The furnishing ourselves with right ideas, and accustoming ourselves to right habits of thinking, have a powerful effect in strengthening and cementing the mind of the country and freeing it from the danger of partial or mistaken notions. It is not all the ardour which the love of liberty can inspire, nor the utmost fortitude which the most heroic virtue can create, that will of themselves make us successful conquerors. We must come down to order, system and method, and go through the cool and judicious, as well as the animating and elevated parts of patriotism. Method is to natural power, what flight is to human strength, without which a giant would lose his labour, and a country waste its force.

At the commencement of the war much political wisdom was not absolutely necessary. The high spirit of the country in a great measure supplied its place, and the printing-presses furnished the means. They became our Peru and Mexico, and as we wanted we drew them forth. Any body of men might at that time have carried on the war, who had resolution enough to proceed; because the difficulties of finance were then unknown, and the money came created to their hands. But those times are changed, and there is now a call on the wisdom and judgment, as well as on the firmness and patriotism of the country. Our situation is such, that the mort is understood the better it will appear; and with the means at our power, we want nothing but the united disposition to employ them.

When America resolves on Independence, and determined to be free, she naturally included within that resolution all the means, whether of manner money, necessary to effect it. She had laid herself out for greater sufferings, and the more expence and loss, that she has hitherto experienced, except in Carolina and Georgia. The idea of getting rich had not in those days in existence. While she expected was to live, and all she hope for was to be free. She had resolved to abandon her habitations, to desert her towns, and to form new settlements in the wilderness, rather than submit. There was no condition to which her imagination could extend, that was not preferable to the oppressions that threatened her; and the experience of several years has shewn her opinion just, and proved her resolution firm.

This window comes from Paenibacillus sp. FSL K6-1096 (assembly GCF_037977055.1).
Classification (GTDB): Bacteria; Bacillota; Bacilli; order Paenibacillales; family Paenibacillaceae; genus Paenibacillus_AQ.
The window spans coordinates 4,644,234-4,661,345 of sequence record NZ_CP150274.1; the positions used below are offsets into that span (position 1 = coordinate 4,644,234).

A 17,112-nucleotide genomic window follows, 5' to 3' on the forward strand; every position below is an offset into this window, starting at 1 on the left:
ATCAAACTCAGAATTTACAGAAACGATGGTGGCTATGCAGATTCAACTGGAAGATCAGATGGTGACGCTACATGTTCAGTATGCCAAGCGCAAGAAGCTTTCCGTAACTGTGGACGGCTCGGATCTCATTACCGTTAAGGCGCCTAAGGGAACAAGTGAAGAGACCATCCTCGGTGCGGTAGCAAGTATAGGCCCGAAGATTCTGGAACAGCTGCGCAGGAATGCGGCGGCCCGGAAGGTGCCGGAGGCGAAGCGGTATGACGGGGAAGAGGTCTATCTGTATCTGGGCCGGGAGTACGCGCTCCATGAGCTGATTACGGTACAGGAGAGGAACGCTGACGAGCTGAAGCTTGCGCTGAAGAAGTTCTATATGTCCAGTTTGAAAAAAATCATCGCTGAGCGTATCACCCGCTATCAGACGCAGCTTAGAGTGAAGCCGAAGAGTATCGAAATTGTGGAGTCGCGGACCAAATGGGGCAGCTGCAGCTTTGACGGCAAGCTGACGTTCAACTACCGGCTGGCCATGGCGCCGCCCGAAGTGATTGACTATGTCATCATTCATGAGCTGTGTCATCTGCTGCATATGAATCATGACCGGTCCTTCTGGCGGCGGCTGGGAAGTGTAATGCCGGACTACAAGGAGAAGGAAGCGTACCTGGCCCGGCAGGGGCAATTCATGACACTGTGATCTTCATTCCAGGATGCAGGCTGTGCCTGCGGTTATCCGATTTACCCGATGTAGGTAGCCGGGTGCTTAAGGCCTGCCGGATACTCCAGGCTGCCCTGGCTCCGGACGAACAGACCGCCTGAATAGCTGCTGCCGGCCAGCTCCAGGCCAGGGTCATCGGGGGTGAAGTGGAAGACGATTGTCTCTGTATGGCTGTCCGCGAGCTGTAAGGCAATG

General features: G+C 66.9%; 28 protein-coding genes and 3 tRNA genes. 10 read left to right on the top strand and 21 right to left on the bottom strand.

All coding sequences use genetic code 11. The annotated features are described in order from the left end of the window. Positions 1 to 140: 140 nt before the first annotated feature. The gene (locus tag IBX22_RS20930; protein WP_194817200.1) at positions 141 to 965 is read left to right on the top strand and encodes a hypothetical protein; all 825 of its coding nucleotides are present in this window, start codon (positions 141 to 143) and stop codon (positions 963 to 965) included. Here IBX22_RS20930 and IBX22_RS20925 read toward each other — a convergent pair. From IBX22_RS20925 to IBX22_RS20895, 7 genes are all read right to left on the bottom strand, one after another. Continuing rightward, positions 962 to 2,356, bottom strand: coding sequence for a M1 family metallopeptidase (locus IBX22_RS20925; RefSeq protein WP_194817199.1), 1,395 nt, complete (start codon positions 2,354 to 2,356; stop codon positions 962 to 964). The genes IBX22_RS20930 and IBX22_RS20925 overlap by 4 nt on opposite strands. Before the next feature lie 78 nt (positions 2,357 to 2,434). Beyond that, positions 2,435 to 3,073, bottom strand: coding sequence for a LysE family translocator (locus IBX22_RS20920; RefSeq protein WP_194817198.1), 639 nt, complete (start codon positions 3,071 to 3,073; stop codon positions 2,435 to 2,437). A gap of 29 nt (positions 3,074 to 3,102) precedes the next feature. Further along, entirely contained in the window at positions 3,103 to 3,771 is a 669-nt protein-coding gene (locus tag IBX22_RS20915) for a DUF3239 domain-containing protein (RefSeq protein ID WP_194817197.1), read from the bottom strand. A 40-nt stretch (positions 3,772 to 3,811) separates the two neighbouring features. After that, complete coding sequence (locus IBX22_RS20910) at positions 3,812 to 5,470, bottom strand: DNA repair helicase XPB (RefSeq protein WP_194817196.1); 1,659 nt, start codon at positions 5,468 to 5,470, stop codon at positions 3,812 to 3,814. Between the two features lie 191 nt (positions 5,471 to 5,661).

Yet while the war was carried on by the massive general opposition, the business of the country got deranged. Agriculture, trade and commerce became neglected, and something like poverty began to appear. Yet the resolution suffered no abatement, and their losses serve to provoke them the higher. But experience has shewn that the way to enrich a country, and render it systematically formidable, is to give every possible rest to the inhabitants, that they may follow their various occupations undisturbed. A man who is harassed about, either by the inroads of the enemy, or by marching to oppose them, soon suffers more by loss of time and the collect of his affairs, somewhat a portion of taxes sufficient for his defence would amount to. And therefore it is to the good of the whole, as well as to the interest of the individual, that everyone, who can, sets himself down to his business, and contributes his quota of taxes is one of the first duties he owes to his family, to himself, and to his country. Every amusement ought to be dispensed with, every indulgence curtailed, and every possible economy practiced, both public and private, until a revenue sufficient for the protection and good of the country is obtained, and the debt to public justice satisfied.